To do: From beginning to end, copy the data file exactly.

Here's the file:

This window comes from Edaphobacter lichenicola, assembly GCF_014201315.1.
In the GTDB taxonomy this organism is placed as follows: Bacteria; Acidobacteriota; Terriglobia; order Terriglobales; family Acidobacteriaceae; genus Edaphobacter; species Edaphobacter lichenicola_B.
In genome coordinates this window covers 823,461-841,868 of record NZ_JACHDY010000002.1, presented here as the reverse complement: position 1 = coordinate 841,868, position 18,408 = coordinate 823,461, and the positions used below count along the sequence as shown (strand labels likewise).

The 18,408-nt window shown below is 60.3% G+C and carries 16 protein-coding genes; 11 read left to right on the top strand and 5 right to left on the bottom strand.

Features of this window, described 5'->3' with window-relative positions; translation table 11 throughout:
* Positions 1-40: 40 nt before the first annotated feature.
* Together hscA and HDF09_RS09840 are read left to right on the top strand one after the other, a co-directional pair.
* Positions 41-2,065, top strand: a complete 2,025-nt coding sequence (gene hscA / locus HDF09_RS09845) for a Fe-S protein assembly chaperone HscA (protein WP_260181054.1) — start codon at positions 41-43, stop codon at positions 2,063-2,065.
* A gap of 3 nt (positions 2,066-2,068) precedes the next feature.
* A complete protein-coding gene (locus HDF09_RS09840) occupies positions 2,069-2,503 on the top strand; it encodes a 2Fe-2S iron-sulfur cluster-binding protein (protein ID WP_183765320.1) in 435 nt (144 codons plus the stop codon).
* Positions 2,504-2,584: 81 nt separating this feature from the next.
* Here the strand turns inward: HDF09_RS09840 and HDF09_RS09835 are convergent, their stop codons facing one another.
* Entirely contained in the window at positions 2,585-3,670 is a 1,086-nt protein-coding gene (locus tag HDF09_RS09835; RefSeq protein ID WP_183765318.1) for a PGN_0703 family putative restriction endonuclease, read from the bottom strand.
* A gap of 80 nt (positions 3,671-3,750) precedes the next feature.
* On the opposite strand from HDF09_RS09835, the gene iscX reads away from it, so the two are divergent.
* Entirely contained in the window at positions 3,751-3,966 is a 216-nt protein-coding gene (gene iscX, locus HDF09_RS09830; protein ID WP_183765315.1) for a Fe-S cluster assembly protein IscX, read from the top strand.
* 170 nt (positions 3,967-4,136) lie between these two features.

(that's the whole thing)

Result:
This window comes from Edaphobacter lichenicola, assembly GCF_014201315.1.
In the GTDB taxonomy this organism is placed as follows: Bacteria; Acidobacteriota; Terriglobia; order Terriglobales; family Acidobacteriaceae; genus Edaphobacter; species Edaphobacter lichenicola_B.
In genome coordinates this window covers 823,461-841,868 of record NZ_JACHDY010000002.1, presented here as the reverse complement: position 1 = coordinate 841,868, position 18,408 = coordinate 823,461, and the positions used below count along the sequence as shown (strand labels likewise).

The 18,408-nt window shown below is 60.3% G+C and carries 16 protein-coding genes; 11 read left to right on the top strand and 5 right to left on the bottom strand.

Features of this window, described 5'->3' with window-relative positions; translation table 11 throughout:
* Positions 1-40: 40 nt before the first annotated feature.
* Together hscA and HDF09_RS09840 are read left to right on the top strand one after the other, a co-directional pair.
* Positions 41-2,065, top strand: a complete 2,025-nt coding sequence (gene hscA / locus HDF09_RS09845) for a Fe-S protein assembly chaperone HscA (protein WP_260181054.1) — start codon at positions 41-43, stop codon at positions 2,063-2,065.
* A gap of 3 nt (positions 2,066-2,068) precedes the next feature.
* A complete protein-coding gene (locus HDF09_RS09840) occupies positions 2,069-2,503 on the top strand; it encodes a 2Fe-2S iron-sulfur cluster-binding protein (protein ID WP_183765320.1) in 435 nt (144 codons plus the stop codon).
* Positions 2,504-2,584: 81 nt separating this feature from the next.
* Here the strand turns inward: HDF09_RS09840 and HDF09_RS09835 are convergent, their stop codons facing one another.
* Entirely contained in the window at positions 2,585-3,670 is a 1,086-nt protein-coding gene (locus tag HDF09_RS09835; RefSeq protein ID WP_183765318.1) for a PGN_0703 family putative restriction endonuclease, read from the bottom strand.
* A gap of 80 nt (positions 3,671-3,750) precedes the next feature.
* On the opposite strand from HDF09_RS09835, the gene iscX reads away from it, so the two are divergent.
* Entirely contained in the window at positions 3,751-3,966 is a 216-nt protein-coding gene (gene iscX, locus HDF09_RS09830; protein ID WP_183765315.1) for a Fe-S cluster assembly protein IscX, read from the top strand.
* 170 nt (positions 3,967-4,136) lie between these two features.